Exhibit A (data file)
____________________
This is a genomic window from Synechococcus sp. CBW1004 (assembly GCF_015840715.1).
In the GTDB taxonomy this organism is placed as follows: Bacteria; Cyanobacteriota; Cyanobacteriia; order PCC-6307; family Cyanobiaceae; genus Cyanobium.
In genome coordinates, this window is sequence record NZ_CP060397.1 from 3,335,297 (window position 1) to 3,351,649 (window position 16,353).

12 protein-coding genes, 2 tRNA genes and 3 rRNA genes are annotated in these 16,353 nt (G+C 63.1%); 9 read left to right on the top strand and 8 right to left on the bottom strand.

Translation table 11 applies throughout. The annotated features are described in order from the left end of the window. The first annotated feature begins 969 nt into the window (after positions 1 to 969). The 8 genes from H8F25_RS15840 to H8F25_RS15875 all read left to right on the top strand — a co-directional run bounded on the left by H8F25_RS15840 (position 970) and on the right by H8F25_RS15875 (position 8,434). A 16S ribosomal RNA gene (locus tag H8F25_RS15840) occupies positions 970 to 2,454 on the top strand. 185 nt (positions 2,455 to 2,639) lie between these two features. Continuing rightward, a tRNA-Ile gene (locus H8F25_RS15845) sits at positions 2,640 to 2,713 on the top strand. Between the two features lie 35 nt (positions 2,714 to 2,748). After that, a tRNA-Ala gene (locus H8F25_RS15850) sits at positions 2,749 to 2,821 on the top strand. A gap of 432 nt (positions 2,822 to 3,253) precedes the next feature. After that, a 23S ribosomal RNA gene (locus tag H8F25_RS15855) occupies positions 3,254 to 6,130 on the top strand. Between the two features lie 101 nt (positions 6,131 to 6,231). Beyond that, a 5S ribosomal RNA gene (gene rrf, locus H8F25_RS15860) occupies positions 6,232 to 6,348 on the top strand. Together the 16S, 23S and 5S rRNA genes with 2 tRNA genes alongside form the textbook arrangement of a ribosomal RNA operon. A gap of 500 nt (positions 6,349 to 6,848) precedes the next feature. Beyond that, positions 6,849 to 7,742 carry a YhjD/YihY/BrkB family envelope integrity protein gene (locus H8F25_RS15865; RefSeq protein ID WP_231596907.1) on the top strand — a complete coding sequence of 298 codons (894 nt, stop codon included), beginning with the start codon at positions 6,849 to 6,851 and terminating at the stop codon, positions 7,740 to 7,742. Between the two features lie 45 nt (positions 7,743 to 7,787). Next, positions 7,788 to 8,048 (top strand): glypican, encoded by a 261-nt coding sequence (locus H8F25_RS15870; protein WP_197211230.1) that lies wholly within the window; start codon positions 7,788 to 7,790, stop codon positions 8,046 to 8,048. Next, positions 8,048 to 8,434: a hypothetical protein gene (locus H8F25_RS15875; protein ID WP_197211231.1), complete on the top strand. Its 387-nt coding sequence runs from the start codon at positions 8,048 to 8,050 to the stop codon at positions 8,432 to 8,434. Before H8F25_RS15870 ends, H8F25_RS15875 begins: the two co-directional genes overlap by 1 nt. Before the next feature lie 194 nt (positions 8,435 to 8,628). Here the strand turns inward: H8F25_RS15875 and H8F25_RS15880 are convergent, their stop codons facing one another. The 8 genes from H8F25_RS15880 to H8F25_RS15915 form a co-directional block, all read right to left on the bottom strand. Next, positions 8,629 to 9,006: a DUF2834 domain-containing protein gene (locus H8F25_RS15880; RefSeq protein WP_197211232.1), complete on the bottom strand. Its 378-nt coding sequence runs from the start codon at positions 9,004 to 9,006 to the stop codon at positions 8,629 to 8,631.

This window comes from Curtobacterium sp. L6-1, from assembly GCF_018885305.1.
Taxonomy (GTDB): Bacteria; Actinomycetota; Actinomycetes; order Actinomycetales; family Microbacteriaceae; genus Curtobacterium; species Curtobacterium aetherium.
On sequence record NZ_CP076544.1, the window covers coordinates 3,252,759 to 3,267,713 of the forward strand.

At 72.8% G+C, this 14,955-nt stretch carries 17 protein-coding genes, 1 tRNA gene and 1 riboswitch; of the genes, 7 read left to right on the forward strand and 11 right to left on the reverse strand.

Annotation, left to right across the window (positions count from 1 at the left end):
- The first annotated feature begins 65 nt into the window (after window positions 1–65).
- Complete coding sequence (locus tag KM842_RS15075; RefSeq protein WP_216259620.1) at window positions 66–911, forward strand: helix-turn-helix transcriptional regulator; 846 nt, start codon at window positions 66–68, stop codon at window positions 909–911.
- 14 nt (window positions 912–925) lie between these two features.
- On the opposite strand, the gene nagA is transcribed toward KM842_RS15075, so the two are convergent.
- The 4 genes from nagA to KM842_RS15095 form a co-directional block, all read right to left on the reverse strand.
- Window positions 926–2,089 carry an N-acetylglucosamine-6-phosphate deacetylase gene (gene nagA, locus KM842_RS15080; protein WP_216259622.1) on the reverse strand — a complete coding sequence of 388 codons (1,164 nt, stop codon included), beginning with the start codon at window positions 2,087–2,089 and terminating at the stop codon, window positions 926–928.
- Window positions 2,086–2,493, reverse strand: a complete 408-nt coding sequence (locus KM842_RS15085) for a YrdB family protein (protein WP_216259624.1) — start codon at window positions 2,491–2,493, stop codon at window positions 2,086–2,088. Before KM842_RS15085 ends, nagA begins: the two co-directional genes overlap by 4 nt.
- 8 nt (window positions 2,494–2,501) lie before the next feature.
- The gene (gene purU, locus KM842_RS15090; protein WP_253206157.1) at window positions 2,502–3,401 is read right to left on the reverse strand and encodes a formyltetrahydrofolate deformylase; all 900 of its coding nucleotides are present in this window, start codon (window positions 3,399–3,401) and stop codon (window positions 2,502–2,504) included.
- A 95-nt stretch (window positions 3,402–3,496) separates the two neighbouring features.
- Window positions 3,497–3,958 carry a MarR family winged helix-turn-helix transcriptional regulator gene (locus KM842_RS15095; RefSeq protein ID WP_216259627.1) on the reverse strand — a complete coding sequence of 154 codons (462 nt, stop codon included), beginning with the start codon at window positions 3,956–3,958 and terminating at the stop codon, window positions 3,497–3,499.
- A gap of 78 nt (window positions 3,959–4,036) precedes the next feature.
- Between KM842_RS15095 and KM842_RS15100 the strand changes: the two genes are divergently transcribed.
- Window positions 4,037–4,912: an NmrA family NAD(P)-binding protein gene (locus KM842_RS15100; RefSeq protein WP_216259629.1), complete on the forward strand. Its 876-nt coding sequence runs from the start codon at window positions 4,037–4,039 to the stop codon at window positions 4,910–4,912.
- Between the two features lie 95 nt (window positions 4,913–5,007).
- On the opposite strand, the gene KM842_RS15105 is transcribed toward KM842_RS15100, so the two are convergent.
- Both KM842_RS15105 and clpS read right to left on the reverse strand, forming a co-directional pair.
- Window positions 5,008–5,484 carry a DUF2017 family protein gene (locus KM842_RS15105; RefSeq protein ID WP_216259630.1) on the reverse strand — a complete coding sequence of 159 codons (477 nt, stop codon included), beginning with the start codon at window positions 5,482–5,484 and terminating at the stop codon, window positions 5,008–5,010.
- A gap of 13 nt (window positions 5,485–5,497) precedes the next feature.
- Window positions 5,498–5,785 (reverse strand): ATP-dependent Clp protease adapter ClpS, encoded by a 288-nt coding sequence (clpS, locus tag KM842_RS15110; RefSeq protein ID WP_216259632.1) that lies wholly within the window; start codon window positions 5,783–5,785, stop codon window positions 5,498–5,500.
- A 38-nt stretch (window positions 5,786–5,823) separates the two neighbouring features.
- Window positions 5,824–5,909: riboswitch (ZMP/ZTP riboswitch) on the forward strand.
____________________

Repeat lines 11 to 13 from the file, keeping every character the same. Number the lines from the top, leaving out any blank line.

- The first annotated feature begins 65 nt into the window (after window positions 1–65).
- Complete coding sequence (locus tag KM842_RS15075; RefSeq protein WP_216259620.1) at window positions 66–911, forward strand: helix-turn-helix transcriptional regulator; 846 nt, start codon at window positions 66–68, stop codon at window positions 909–911.
- 14 nt (window positions 912–925) lie between these two features.